Reviews | On crime and the economy, Republicans are dictating the media narrative

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Democrats tend to view Republicans as messaging wizards, capable of creating controversy out of thin air and manipulating the minds of voters. While the GOP’s powers of mesmerism are vastly overstated, there are times when they seem to easily persuade major news outlets to repeat their favorite stories, after which public opinion follows.

This is played out on two important issues: crime and the economy.

Start with delinquency. Whenever something serious happens, like an increase in homicides, the media tells us that it is happening and also how to understand it: why it happened, what it means, who could be blamed.

As you probably know, homicides increased dramatically at the start of the pandemic. Here are some representative numbers: In Jacksonville, Florida, there were 131 murders in 2019, which rose to 144 in 2020, then fell to 109 in 2021. In Fort Worth, there were 71 murders in 2019, which jumped to 115 in 2021. 2020 and 118 in 2021, the highest the city has seen in decades.

I chose these two cities because they have roughly the same population as San Francisco – although Jacksonville and Fort Worth both have Republican mayors and Republican chief prosecutors. Still, they have far more murders than San Francisco, which recorded 41 in 2019, 48 in 2020 and 56 in 2021.

If you don’t remember the national media headlines reading “Crime-tough Republican prosecutors on the defensive in the face of rising crime,” it’s because there hasn’t been such coverage. . However, there have been many stories like this in the Wall Street Journal: “Progressive prosecutors’ move tested by rising crime and angry voters.”

The main subject of this and many others is San Francisco District Attorney Chesa Boudin, who faces a well-funded recall election on Tuesday. He was elected in 2019 and, like his Republican counterparts, has not lowered homicides.

Watch Chesa Boudin Surf — and Respond to His Critics

San Francisco politics, like that of all major cities, is extremely complex. Boudin has feuded with the city police since before he took office; there are allegations that the police actively tried to sabotage it. And the issues that anger city residents — particularly property crime and homelessness — go back decades.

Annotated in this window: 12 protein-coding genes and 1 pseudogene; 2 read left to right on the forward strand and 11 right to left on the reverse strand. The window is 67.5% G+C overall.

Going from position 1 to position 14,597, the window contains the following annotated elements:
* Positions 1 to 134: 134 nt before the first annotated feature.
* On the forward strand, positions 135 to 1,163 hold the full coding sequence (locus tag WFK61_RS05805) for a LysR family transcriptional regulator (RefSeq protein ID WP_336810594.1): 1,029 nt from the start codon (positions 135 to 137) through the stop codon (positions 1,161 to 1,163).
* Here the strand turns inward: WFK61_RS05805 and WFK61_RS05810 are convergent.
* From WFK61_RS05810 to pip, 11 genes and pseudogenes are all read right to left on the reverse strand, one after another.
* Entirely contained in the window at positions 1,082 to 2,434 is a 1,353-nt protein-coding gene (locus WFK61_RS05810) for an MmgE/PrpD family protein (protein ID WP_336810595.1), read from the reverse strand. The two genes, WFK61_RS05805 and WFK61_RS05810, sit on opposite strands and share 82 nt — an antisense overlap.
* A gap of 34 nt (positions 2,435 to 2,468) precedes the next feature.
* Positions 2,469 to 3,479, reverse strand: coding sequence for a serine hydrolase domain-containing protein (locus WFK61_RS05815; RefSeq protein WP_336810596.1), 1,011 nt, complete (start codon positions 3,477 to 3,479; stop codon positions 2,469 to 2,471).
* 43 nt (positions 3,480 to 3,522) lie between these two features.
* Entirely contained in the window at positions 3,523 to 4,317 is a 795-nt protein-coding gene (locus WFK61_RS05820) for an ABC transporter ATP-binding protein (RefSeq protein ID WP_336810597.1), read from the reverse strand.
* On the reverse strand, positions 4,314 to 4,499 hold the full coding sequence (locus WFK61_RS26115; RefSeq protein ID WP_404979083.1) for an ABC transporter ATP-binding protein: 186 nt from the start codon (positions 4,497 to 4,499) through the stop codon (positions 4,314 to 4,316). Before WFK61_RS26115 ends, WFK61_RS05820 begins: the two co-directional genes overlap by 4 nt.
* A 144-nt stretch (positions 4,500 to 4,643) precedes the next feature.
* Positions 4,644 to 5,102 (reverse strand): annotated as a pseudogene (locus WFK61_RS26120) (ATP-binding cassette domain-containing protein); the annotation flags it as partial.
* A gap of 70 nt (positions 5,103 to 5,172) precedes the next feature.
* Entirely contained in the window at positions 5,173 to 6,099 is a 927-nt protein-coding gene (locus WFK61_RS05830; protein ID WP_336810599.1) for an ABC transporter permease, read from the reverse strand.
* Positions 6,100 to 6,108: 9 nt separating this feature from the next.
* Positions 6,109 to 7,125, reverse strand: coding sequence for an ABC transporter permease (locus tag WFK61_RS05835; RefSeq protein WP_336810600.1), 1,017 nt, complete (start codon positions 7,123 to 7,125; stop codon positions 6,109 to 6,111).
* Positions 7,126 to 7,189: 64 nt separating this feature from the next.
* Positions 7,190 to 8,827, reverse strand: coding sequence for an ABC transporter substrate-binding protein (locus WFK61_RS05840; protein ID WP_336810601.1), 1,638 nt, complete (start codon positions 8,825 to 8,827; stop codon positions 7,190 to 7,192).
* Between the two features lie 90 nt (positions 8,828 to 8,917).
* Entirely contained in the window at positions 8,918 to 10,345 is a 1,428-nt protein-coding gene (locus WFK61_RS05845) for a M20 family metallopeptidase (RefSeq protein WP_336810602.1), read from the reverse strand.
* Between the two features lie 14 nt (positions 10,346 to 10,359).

But in the national media, this story was presented as that of a progressive prosecutor whose liberal political ideas failed and caused a backlash. The fact that there are only a few such prosecutors, and that the increase in crime has been happening all over the country, is buried in the 17th paragraph, if it is mentioned at all.

That means the story that Republican politicians and conservative media want people to believe — crime is out of control, and it’s all Democrats’ fault — is reinforced by the media narrative. This account is not necessarily false in the particular facts it includes, but it adds up to a grossly misleading picture. And if Boudin loses recall, there will be a flurry of stories about how even voters in liberal cities reject a liberal approach to crime prevention.

Joshua Davis: What Chesa Boudin’s recall vote could mean for criminal justice reform

Now let’s move on to economics. In a recent Economist-YouGov poll, 55% of Americans said we were in a recession, which is both bonkers and completely explainable. Among those who voted for Donald Trump in 2020, the number was 74%; even 40% of Biden voters said we were in a recession.

We are most definitely not in recession. The economy has created more than 8 million jobs since Joe Biden took office in January last year, an absolutely breathtaking pace of job creation; unemployment is only 3.6%.

Of course, most people don’t know the technical meaning of the word “recession” (generally defined as a significant contraction in the economy, or a contraction that lasts two or more consecutive quarters). For the average citizen, “recession” simply means “the economy is really bad right now.”

The true state of the economy is complicated. For one thing, there’s hardly ever been a better time in the last half-century to find a job and get a raise. On the other hand, inflation is high, especially gasoline prices.

You might notice that inflation is something people experience in their own lives, and they see gas prices on giant billboards everywhere, which is true. But media narratives tell us how to contextualize and extrapolate the things we see in our lives, how to fit them into a larger picture of the country and the world.

Regular news consumers see about a million stories every day on gas prices, with endless shots of gas station signs and interviews of Joe and Jane American at the pumps, shaking their heads at how much it’s eating away at their budget. This kind of attention communicates that rising gas prices are not only something unfortunate that we hope will soon be alleviated, but that they are causing cataclysmic suffering – a notion that is then reinforced by the constant attacks of Republicans against the President for not solving the problem, when in reality there is little he can do to control prices.

The lesson from these two cases is not that Republicans can simply dictate any scenario to reporters. For every time they manage to do that, there are a few times they try and fail. But on two of the biggest stories of the moment, the media is giving them exactly what they want.

About Deborah Wilson

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